Data analysis
Research into the epidemiology of sports injuries
commonly cites both injury rate per practitioner (point
prevalence) and injury rate per 1,000 hours of practice.
We conducted both types of analysis. To determine injury
rate per 1,000 hours, the total number of hours practiced
was calculated from the participants’ self-report of practice
time by multiplying the average number of weeks of regular
practice by the frequency of practice per week. e average
practice time was taken as 1 hour. e data was statistically
analyzed using SPSS version 14.0 for Windows.
Results
112 questionnaires were returned. Two questionnaires
were excluded due to incomplete or missing data, leaving a
sample size of 110 practitioners. As the number of practi-
tioners meeting the criteria for inclusion in this survey was
estimated at 300 in 2005, the estimated response rate was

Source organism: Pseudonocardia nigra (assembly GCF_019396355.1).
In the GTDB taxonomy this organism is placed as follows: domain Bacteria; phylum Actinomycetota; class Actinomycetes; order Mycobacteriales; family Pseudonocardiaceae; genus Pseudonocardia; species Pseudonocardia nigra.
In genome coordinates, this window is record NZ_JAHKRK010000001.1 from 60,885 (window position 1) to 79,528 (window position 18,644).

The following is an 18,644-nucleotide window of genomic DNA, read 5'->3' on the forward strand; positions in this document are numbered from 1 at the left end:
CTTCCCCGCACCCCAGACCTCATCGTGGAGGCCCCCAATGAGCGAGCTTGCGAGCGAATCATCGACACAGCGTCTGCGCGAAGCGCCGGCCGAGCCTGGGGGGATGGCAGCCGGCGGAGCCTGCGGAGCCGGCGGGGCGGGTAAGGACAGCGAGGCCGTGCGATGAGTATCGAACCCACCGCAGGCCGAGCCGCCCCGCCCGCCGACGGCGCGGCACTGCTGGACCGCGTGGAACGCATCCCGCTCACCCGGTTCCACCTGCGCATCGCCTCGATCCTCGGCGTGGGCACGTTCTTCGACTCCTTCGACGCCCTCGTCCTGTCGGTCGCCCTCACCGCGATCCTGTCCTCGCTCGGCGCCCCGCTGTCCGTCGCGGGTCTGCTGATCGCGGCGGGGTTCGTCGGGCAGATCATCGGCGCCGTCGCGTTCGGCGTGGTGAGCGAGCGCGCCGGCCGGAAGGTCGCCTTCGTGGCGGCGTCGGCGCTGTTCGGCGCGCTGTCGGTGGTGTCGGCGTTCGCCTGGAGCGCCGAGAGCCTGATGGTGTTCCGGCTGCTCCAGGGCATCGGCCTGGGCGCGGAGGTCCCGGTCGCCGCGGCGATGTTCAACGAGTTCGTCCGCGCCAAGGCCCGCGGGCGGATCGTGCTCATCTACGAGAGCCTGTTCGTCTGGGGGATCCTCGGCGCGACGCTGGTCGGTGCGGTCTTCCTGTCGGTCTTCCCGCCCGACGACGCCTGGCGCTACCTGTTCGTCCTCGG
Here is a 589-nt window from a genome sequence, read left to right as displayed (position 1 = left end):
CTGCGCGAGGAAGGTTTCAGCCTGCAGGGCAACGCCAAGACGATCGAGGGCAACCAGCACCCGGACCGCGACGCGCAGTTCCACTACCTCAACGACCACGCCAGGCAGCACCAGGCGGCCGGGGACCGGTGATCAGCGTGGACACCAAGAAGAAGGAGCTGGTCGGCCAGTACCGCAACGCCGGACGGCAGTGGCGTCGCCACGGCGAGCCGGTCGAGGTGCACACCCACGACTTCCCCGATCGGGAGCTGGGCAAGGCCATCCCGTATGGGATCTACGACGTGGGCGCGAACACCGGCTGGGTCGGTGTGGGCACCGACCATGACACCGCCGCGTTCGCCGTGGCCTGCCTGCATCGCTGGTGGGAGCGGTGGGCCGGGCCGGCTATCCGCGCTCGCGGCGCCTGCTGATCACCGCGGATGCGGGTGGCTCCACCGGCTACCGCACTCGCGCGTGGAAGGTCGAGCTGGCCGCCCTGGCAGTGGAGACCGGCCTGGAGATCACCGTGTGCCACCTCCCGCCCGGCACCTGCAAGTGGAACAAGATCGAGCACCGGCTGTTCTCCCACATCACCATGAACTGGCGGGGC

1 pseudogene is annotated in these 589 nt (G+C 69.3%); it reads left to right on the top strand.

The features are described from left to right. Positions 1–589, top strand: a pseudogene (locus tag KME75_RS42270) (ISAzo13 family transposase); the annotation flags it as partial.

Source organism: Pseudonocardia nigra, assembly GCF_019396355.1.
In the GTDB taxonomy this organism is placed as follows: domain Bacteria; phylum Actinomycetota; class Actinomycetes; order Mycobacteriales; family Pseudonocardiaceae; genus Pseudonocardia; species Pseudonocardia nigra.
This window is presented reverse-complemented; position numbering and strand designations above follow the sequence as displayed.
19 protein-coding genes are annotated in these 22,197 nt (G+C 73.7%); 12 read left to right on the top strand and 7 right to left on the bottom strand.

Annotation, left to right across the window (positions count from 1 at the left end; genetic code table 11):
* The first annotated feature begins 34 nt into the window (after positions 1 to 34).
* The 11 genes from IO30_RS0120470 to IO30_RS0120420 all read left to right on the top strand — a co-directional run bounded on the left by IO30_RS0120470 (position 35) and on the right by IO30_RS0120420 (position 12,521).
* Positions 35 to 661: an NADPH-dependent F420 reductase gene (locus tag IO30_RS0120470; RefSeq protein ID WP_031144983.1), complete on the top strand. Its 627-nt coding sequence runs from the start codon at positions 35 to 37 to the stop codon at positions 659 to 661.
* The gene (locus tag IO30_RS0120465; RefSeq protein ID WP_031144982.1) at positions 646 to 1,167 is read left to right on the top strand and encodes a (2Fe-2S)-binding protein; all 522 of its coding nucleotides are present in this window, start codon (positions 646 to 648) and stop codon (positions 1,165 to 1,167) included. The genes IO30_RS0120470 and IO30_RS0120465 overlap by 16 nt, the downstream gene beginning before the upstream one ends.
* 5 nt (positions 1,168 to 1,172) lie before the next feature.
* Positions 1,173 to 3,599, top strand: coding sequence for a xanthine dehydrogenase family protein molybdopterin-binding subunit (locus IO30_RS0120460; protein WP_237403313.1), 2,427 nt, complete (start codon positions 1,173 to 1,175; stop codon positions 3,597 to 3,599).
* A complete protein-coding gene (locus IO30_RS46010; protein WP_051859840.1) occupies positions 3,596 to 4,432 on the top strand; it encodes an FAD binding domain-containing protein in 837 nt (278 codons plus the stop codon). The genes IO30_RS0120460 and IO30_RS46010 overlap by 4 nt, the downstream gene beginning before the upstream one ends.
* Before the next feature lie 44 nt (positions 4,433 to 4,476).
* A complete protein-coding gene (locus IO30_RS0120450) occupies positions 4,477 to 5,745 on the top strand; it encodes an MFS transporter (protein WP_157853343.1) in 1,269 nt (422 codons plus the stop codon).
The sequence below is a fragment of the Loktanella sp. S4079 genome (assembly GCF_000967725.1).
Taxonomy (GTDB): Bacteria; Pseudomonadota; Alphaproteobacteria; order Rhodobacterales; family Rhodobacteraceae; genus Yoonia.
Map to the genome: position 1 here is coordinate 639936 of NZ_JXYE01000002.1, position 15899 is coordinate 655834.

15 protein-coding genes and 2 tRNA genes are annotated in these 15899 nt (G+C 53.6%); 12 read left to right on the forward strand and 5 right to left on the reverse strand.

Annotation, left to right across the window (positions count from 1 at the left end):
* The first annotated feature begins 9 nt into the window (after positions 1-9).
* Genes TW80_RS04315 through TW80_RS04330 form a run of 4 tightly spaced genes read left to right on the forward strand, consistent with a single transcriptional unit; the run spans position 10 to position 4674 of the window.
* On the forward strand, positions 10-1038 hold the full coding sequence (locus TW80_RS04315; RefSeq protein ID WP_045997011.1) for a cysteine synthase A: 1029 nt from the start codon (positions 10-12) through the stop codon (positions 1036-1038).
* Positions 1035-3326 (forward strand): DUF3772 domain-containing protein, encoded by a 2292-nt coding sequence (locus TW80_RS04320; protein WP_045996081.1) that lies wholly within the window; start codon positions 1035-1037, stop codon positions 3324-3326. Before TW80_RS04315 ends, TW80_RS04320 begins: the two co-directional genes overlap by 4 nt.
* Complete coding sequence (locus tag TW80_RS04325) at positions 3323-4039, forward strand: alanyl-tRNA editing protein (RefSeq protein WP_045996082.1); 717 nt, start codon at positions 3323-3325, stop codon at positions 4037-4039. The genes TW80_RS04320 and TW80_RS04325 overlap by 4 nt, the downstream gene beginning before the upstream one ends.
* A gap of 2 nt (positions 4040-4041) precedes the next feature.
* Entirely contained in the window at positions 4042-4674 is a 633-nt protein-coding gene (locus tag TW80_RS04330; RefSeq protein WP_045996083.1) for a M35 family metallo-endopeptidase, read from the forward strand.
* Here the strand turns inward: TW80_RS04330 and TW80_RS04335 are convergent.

37%. Of these respondents, 31 were male and 79 female.
e age distribution is shown in Table 1. e mean age for
this group was 35.9 (± 10.8) years.
Table 1. Age distribution of the respondents.
Age in years 16-30 31-40 41-50 51-65
Number of
respondents
46 34 18 12
e mean years of Ashtanga Vinyasa Yoga practice was
2.54 (+/-1.1) years, with a range from 6 months to 8 years.
e mean frequency (times per week) of Ashtanga Vinyasa
Yoga practice was 3.59 (+/-1.2) times per week, with a range
from 2 to 6 times per week. e level of Ashtanga Vinyasa
Yoga practice ranged from first (primary) series through ad-
vanced series, with the majority of participants practicing
primary series.
Sixty-eight of the 110 participants (62%) reported hav-